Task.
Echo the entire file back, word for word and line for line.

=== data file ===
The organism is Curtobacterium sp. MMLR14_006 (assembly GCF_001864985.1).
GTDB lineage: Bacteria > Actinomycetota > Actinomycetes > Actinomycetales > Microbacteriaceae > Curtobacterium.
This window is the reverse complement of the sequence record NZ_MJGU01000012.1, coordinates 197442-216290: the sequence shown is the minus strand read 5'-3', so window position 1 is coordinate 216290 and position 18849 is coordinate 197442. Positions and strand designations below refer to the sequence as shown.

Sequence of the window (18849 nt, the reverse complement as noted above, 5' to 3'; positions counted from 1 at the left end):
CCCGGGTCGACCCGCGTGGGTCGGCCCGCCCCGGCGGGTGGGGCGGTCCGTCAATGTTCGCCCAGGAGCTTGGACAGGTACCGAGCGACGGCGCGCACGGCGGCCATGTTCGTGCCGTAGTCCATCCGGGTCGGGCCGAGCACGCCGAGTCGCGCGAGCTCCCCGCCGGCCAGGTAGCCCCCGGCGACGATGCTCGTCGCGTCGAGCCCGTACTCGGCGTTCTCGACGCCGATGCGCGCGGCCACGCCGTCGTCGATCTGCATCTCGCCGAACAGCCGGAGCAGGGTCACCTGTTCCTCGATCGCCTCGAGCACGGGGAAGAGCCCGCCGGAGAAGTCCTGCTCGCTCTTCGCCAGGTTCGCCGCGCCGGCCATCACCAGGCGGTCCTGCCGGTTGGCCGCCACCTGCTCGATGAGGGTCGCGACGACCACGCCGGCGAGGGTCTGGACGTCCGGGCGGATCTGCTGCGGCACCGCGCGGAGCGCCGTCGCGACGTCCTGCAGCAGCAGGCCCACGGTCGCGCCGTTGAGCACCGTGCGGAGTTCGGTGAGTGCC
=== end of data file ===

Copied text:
The organism is Curtobacterium sp. MMLR14_006 (assembly GCF_001864985.1).
GTDB lineage: Bacteria > Actinomycetota > Actinomycetes > Actinomycetales > Microbacteriaceae > Curtobacterium.
This window is the reverse complement of the sequence record NZ_MJGU01000012.1, coordinates 197442-216290: the sequence shown is the minus strand read 5'-3', so window position 1 is coordinate 216290 and position 18849 is coordinate 197442. Positions and strand designations below refer to the sequence as shown.

Sequence of the window (18849 nt, the reverse complement as noted above, 5' to 3'; positions counted from 1 at the left end):
CCCGGGTCGACCCGCGTGGGTCGGCCCGCCCCGGCGGGTGGGGCGGTCCGTCAATGTTCGCCCAGGAGCTTGGACAGGTACCGAGCGACGGCGCGCACGGCGGCCATGTTCGTGCCGTAGTCCATCCGGGTCGGGCCGAGCACGCCGAGTCGCGCGAGCTCCCCGCCGGCCAGGTAGCCCCCGGCGACGATGCTCGTCGCGTCGAGCCCGTACTCGGCGTTCTCGACGCCGATGCGCGCGGCCACGCCGTCGTCGATCTGCATCTCGCCGAACAGCCGGAGCAGGGTCACCTGTTCCTCGATCGCCTCGAGCACGGGGAAGAGCCCGCCGGAGAAGTCCTGCTCGCTCTTCGCCAGGTTCGCCGCGCCGGCCATCACCAGGCGGTCCTGCCGGTTGGCCGCCACCTGCTCGATGAGGGTCGCGACGACCACGCCGGCGAGGGTCTGGACGTCCGGGCGGATCTGCTGCGGCACCGCGCGGAGCGCCGTCGCGACGTCCTGCAGCAGCAGGCCCACGGTCGCGCCGTTGAGCACCGTGCGGAGTTCGGTGAGTGCC